However, a thinner vaginal lining can make it more susceptible to harmful bacteria, and lower levels of estrogen also mean that food for lactobacilli decreases, so their numbers start to decline. This change in the vaginal microbiome results in a change in vaginal pH, which leads to an increase in rates of bacterial vaginosis (BV) and UTIs after menopause.

What is vaginal estrogen?

There are two types of estrogen treatment available: systemic and localized. Both need to be prescribed by your healthcare provider. 

Hormone replacement therapy (HRT) is commonly used to manage menopausal symptoms, and it involves prescription medications that contain estrogen and progesterone, the two primary female reproductive hormones. HRT can be prescribed in the form of a pill, gel, or patch based on your lifestyle and how bad your symptoms are.

HRT is a systemic treatment, which means it releases estrogen throughout the body. This makes it unsuitable for some people with specific health conditions, such as those with a history of stroke; breast, ovarian, or uterine cancer; heart disease; blood clots.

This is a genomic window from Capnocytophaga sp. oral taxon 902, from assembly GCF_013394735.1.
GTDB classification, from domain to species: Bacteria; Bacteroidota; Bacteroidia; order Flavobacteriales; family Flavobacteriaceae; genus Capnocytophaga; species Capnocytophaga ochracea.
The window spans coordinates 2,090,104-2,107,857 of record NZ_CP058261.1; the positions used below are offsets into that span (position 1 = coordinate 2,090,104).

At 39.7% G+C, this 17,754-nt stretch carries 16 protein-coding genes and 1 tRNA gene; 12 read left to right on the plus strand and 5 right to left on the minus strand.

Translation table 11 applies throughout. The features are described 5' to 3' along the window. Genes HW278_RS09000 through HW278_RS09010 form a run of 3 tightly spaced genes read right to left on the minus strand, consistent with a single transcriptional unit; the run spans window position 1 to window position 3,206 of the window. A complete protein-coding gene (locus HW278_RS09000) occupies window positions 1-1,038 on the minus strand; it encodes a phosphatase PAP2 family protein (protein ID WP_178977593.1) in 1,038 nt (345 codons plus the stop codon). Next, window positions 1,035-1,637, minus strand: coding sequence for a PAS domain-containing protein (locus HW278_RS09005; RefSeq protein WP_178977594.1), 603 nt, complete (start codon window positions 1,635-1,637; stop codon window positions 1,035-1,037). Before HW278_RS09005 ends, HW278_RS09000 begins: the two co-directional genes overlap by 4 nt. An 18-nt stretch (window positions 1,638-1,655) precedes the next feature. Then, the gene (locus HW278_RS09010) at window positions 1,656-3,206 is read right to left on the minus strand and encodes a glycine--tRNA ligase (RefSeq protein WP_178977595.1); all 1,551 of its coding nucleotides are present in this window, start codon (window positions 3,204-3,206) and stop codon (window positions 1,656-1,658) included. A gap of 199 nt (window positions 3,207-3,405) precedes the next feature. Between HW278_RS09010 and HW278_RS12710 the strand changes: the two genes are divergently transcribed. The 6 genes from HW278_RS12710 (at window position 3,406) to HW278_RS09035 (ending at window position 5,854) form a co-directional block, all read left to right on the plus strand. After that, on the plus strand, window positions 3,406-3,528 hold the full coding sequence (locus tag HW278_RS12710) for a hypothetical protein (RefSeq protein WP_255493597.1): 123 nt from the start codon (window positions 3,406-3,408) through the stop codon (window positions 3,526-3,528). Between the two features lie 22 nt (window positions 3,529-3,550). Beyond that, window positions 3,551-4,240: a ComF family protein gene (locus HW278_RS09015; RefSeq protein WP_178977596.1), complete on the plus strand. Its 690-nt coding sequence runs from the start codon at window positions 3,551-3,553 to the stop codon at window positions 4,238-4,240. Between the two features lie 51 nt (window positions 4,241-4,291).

Local estrogen treatment, on the other hand, is applied intra-vaginally and releases a lower dose of hormones directly to the vaginal tissue, with much less getting into your systemic bloodstream. That said, vaginal estrogen isn’t recommended for people with a history of estrogen-sensitive cancer. 

Vaginal estrogen is administered directly into the vagina and is available in three different forms: 

  • a vaginal insert (Vagifem)
  • a vaginal ring (Estring)
  • vaginal estrogen cream (Estrace or Premarin)

Interestingly, vaginal estrogen is more effective than systemic estrogen when it comes to treating vaginal symptoms.

Research shows that using vaginal estrogen is proven to be highly successful in reducing GSM symptoms and increasing Lactobacillus levels in the vagina.

Deciding which option is best for you depends on which symptoms you have, the severity of your vaginal symptoms, and your preference for how the medication is applied (some people prefer the ring to the cream or tablet, and vice versa). Speak to your healthcare provider to determine which of these options is the right one for you.

Benefits of vaginal estrogen

Everyone experiences menopause — and menopause treatment — differently, so the benefits of vaginal estrogen will depend largely on your symptoms.